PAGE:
But while a deeply ingrained fraternity culture -- excessive alcohol consumption, hazing activities that encourage severe self-harm -- contributed to the events that led to Piazza's death, there may also have been biological realities at play, too.
As such, it may be time to consider that not every college-aged student is prepared for Greek life. Joining a fraternity or sorority requires a certain degree of maturity and commitment to an organization, which many kids lack at that age. Their brains and their bodies are still evolving.
Late adolescence and early adulthood
-- the "in-between age" -- is a time for developing independence, morality, and identity, but many young people -- particularly males -- are not yet in command of them. Emerging adults are more likely to take risks
, particularly to avoid missing out.
For many students, college represents their first experience living away from home, and the age of helicopter parenting has left them ill-equipped to make good decisions on their own. They are unprepared to act like adults or consider the consequences of their actions, because they've never been asked to -- that's what their parents were for.
Banning Greek life in its entirety may be extreme, but perhaps limiting entry to upperclassmen -- juniors and seniors who have adjusted to life away from home -- may be a step in the right direction.
If you need convincing, just consider Monday's grand jury indictment of 18 members of Penn State's Beta Theta Pi chapter on 1,000 charges that include aggravated assault, reckless endangerment and hazing, and involuntary manslaughter.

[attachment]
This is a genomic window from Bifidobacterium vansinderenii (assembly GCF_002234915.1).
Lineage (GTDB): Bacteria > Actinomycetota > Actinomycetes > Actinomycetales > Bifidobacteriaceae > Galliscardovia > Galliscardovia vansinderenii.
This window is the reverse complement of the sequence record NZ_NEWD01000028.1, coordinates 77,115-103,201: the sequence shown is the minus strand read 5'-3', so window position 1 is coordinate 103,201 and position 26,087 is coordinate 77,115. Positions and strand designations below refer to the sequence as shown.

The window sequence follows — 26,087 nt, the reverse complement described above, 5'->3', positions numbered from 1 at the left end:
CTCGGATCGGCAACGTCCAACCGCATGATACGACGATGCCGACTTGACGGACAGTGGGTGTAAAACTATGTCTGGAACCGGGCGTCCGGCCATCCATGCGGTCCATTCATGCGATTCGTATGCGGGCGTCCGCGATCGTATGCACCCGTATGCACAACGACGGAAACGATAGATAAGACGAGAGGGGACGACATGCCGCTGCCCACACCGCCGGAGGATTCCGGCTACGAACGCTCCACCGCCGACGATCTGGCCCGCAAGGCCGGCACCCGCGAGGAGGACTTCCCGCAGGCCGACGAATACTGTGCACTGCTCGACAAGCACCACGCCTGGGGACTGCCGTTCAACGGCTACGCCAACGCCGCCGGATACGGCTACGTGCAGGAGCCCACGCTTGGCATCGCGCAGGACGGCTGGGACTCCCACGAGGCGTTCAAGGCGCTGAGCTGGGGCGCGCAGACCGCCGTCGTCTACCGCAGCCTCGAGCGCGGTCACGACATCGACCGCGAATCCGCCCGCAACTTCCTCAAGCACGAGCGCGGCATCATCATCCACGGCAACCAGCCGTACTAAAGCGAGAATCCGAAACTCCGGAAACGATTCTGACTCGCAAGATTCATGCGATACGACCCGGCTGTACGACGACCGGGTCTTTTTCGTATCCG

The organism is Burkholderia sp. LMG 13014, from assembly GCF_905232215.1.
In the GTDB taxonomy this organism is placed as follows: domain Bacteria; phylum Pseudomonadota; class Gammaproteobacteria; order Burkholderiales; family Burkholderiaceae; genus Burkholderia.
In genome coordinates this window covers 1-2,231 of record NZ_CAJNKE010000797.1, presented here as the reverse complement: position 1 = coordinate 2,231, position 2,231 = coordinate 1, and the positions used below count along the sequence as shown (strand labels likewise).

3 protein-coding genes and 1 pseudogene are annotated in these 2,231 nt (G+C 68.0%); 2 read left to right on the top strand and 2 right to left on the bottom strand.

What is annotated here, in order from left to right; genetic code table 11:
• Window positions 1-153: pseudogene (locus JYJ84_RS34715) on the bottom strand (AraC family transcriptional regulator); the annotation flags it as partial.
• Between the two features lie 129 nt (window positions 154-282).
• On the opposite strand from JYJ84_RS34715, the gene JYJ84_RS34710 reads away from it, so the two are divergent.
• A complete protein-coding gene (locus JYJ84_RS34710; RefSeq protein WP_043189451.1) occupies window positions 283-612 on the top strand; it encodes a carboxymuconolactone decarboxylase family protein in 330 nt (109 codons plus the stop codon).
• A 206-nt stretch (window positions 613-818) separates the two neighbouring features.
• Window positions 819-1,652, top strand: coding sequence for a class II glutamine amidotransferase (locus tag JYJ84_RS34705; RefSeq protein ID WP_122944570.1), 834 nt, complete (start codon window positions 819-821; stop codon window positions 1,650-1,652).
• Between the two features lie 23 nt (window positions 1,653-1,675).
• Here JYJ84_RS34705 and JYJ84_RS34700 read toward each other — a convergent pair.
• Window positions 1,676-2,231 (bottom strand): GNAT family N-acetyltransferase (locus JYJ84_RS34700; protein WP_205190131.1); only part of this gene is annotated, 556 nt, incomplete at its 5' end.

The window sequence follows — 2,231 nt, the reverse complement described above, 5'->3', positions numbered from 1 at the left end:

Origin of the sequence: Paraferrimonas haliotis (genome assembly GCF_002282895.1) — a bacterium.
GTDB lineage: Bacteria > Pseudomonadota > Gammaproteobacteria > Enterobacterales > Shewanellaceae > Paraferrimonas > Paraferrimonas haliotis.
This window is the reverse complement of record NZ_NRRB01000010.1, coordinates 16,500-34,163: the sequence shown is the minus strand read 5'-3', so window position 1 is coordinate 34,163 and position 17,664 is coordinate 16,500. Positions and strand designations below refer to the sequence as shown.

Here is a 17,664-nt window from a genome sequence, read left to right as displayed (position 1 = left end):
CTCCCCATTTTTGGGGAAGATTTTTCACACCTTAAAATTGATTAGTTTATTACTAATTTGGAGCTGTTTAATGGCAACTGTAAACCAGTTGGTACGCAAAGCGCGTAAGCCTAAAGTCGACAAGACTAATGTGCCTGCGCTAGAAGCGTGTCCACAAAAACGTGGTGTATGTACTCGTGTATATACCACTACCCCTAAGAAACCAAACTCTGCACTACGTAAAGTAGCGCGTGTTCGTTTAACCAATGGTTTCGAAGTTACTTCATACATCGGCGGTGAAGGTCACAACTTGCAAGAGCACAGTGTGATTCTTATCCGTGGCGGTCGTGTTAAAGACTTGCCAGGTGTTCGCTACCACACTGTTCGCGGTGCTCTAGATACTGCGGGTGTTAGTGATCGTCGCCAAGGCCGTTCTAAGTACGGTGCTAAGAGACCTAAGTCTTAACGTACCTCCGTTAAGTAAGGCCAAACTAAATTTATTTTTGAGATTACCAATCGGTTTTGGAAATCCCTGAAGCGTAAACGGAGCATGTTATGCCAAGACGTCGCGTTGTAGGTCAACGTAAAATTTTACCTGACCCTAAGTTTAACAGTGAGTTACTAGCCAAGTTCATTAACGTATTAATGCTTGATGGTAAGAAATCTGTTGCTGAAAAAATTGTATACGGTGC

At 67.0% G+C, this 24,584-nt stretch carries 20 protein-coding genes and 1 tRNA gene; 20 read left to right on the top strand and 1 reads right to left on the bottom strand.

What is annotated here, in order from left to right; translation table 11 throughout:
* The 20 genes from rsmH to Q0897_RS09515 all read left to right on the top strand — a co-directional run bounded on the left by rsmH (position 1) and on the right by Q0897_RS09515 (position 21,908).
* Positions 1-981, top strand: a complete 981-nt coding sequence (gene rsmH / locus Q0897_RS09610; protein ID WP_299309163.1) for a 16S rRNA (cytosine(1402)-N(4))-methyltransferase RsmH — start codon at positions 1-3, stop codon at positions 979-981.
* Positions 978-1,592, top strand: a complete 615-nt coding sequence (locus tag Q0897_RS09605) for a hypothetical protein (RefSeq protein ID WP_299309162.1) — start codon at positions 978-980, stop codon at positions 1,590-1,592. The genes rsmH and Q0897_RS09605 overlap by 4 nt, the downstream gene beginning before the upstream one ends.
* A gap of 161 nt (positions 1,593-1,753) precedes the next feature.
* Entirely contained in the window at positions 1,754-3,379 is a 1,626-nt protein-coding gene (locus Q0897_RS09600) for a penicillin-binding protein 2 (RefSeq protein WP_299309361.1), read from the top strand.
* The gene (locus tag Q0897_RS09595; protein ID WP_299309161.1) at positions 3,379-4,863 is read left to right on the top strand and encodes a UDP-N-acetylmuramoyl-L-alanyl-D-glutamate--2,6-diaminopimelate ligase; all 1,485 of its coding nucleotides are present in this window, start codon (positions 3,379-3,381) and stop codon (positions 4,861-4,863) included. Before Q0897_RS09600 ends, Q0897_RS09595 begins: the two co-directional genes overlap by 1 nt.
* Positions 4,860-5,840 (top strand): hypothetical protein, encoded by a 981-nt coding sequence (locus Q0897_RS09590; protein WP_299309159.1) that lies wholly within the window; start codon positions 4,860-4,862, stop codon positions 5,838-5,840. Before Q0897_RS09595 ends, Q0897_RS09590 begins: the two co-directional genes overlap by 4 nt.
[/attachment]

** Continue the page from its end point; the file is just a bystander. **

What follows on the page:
According to reports, Timothy Piazza's blood alcohol content may have reached as high as 0.36% that night -- a life-threatening amount
, said a forensic pathologist. Video surveillance shows that he first fell down a flight of stairs around 11 p.m
. In the hours after that, multiple fraternity members saw him in distress. In some cases, they ignored him. In other cases, they slapped him, slammed him onto a couch, threw water on his face and hit him in the stomach. No one called the police until close to 11 a.m. the next day.
Among the charges also were counts of evidence tampering. The grand jury learned that in the hours after Piazza was taken to the hospital, fraternity members deleted text messages and discussed erasing surveillance video. Which means even in a sober state, many students missed the opportunity to do the right thing.
Isn't it ironic that a culture which on its surface encourages brotherhood so often does the exact opposite in practice -- at least once alcohol is added to the mix?
There's been at least one hazing death
a year at US colleges for the last 40-plus years. While events like these seem to make the case for banning Greek life entirely, proponents argue that there are still benefits to joining a fraternity, including friendships and career connections that can and often do last a lifetime.
In an essay on Business Insider, writer Peter Jacobs calls joining a fraternity
"one of the best decisions I made in my four years on campus," pointing out that members of Greek organizations also have higher GPAs than non-Greeks, are more likely to stay in school and may be less likely to be lonely or depressed.
But it may be time to consider that not all kids will reap these benefits -- at least not while they're still undergraduates. Excessive alcohol consumption and the first taste of freedom inhibit many students' abilities to understand that their actions have real-life consequences.
The Greek system needs a major overhaul. As is made clear again and again, Greek life on most campuses is inextricably linked with alcohol consumption. Why not limit participation to students 21 and older? Certainly, no one of any age needs to be forced to drink excessively or burn one another
with hot wax or kill animals, as many Penn State pledges have alleged they were forced to do.
But let's at least help ensure students are mature enough to know better, or at least know what to do when enough's enough.